The unspoken privilege of the English speaker

Comment International Issues

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The study of foreign languages is at an all-time low in the UK, with over 50 universities in the UK having scrapped language courses or departments altogether since 2000, and the number of students choosing to take the subject at GCSE and A level continuing to drop. Now Brexit is raising concerns over the potential new challenges of hiring language teachers from abroad, and the loss of the Erasmus exchange scheme which so many young people used for language immersion.

It’s no surprise, then, that we have all become so used to hearing the phrase ‘British people are bad at learning languages,’ something which has now become commonly acknowledged and accepted. When the subject is continuously underfunded and undervalued, it’s almost ridiculous to expect students to choose to study it.

Yet, what’s always confused me is that English speakers get this choice in the first place. Why is English a mandatory element of public education in 142 countries across the world, while the study of foreign languages is no longer compulsory at GCSE level in the UK? Why are 62% of Britons monolingual, while around a quarter of the entire world is fluent or competent in English?

The answer may lie in the steadfast power which English holds, globally. When it has been shown that English speakers can earn up to 25-35% more than their non-English speaking counterparts, it explains why so many learn it as a second language. Studies have also shown that job seekers with a high level of English compared to the average level of their country earn 30-50% higher salaries. For other countries, learning English is considered an obvious essential to success, a stepping stone for opportunities. For this reason it is so often compulsory, it’s well-funded and well-taught and, in places where it’s not, those with money will find alternative means to access it.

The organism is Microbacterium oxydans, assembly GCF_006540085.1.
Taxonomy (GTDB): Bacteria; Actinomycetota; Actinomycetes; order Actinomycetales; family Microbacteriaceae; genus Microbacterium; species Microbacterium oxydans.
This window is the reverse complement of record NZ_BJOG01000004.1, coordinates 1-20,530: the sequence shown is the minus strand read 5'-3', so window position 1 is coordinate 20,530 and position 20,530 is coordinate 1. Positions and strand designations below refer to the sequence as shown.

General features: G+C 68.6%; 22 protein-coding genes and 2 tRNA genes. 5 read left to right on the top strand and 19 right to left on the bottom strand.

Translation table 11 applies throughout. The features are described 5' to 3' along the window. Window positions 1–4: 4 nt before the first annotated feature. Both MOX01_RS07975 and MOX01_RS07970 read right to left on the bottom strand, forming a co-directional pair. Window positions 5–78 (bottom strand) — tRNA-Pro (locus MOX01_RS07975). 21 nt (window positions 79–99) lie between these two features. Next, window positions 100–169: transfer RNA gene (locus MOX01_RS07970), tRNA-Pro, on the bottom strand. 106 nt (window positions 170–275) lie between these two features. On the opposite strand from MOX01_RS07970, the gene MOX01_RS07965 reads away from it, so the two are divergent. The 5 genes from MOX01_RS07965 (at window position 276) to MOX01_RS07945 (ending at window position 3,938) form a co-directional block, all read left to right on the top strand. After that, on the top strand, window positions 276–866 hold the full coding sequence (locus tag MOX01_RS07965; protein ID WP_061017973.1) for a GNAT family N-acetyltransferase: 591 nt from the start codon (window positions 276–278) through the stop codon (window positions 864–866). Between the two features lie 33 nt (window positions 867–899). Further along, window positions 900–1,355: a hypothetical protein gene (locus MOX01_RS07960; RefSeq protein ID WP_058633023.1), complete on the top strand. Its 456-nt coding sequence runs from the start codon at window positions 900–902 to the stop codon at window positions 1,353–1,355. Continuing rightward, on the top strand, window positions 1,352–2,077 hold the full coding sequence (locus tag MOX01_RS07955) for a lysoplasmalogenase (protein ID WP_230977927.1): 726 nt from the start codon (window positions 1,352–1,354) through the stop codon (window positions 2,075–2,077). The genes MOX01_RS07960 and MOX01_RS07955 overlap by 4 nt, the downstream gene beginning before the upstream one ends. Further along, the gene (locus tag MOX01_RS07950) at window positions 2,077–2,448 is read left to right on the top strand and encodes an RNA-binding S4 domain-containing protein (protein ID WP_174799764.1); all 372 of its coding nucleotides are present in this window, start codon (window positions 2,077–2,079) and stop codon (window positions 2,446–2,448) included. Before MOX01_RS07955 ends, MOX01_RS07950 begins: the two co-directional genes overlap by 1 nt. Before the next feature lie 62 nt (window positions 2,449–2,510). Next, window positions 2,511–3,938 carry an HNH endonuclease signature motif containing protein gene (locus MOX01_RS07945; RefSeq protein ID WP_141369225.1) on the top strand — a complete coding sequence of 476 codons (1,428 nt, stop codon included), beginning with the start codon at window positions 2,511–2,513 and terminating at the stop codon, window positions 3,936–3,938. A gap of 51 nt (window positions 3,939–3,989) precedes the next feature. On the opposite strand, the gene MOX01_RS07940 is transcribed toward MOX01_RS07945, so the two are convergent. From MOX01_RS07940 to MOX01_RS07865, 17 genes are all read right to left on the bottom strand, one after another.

For other countries, learning English is considered an obvious essential to success, a stepping stone for opportunities.

Language has become a form of currency – and the most valuable one is English. People who speak English hold an immediate advantage over those who don’t, and people whose native tongue is English have an even greater privilege, something we need to start acknowledging.

This is particularly necessary as the root of this inequality lies in an ugly history that we in Britain are keen to forget: one of colonialism and imperialism.

The rise of the British Empire led to large parts of the world having English forced upon them, through the establishment of schools to educate locals on Western culture and English language. Ruling over 458 million people at its peak, the language of British colonialism quickly spread. Even now, several former British colonies from Ghana to Hong Kong to Malta, amongst many others, continue to have English as an official language. Of course, there are many other factors that have contributed to the continued prevalence of English to this day, but the fact is that it remains a reminder of the oppression so many countries faced. The current continued influence of English reasserts past colonial relations between countries and suggests that those born into certain societies, where English is spoken, deserve automatic benefits.